NEXT: Keeping a close eye on things

 

Ellis Jr, MDGeorge G. Ellis, Jr., MD
Internist
Youngstown, Ohio

Only minor bumps in the road

Nov. 13, 2016

ICD-10 has been a smooth transition thus far!

We have not had any issues with coding, or reimbursement except for having a few denials for Protimes using a diagnosis code of pulmonary embolism. Under ICD-10, we have had multiple denials for Protimes, where they were reimbursed under ICD-9. We are working on a solution to this problem, and will know better over the next week.

We are monitoring all procedures and denials closely, to see if there is a pattern with payers for specific codes.

 

NEXT: ICD-10 isn't Y2K … I hope

 

Chandler, MD, MBAMaria Chandler, MD, MBA
Pediatrician
Long Beach, California

'Calm before the storm'

Nov. 13, 2016

All is still quiet on this front, but I'm not convinced it isn't the calm before the storm.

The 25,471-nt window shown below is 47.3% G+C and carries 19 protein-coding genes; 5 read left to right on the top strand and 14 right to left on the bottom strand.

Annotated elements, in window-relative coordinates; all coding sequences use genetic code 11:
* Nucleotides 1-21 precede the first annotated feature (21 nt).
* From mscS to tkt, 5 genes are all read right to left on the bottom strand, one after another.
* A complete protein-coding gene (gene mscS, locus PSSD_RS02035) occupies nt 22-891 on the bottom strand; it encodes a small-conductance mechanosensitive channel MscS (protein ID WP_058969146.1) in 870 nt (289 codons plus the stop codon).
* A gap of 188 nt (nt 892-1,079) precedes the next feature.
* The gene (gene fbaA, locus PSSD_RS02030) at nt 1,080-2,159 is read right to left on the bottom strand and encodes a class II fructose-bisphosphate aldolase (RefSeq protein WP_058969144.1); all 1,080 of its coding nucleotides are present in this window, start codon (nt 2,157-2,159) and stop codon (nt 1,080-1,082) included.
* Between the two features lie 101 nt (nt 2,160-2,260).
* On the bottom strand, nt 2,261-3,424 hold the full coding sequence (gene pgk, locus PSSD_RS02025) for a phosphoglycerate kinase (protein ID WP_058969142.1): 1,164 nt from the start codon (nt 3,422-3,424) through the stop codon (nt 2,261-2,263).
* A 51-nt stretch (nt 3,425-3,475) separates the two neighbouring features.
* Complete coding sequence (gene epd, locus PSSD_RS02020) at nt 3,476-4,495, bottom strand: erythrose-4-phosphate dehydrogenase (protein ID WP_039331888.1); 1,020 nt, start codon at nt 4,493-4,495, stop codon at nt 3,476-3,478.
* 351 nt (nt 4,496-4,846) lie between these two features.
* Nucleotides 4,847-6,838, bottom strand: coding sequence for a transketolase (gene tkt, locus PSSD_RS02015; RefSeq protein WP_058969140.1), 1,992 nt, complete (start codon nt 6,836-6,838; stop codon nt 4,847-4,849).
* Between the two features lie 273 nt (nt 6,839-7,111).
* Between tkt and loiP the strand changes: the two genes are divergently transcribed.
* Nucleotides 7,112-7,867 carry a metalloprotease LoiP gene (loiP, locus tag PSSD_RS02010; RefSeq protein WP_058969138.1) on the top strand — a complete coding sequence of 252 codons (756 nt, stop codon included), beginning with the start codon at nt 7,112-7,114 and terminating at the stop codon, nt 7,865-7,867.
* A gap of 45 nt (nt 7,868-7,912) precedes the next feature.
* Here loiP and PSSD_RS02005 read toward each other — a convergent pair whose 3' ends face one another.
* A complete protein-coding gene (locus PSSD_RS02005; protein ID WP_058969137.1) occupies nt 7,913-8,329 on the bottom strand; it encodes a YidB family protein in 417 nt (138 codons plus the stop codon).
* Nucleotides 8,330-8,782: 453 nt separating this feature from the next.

I won't call it another Y2K hype that never happened until we are much farther through it, and I hope that's the case!

 

NEXT: It appears practice made perfect

 

Boland, MDMichael Boland, MD
Ophthalmologist
Baltimore, Maryland

ICD-10? OK. ICD-11? No thanks.

Nov. 13, 2015

Overall, this transition was a non-event for us. We have had no meaningful disruptions of our workflow or billing processes as a result of the change.

Based on comments from others, the keys to success were careful planning and testing of our information systems and having a vendor who did a nice job making it easy to find and specify the correct codes. None of us are using long lists posted in clinic. We just search for the condition of interest and the system helps prompt us to add the details (laterality, severity, etc.)

While this went well, I do hope we can hold off on ICD-11 for a while ;-) 

 

NEXT: 'All is back to normal'

 

Denton, MDMelanie Denton, MD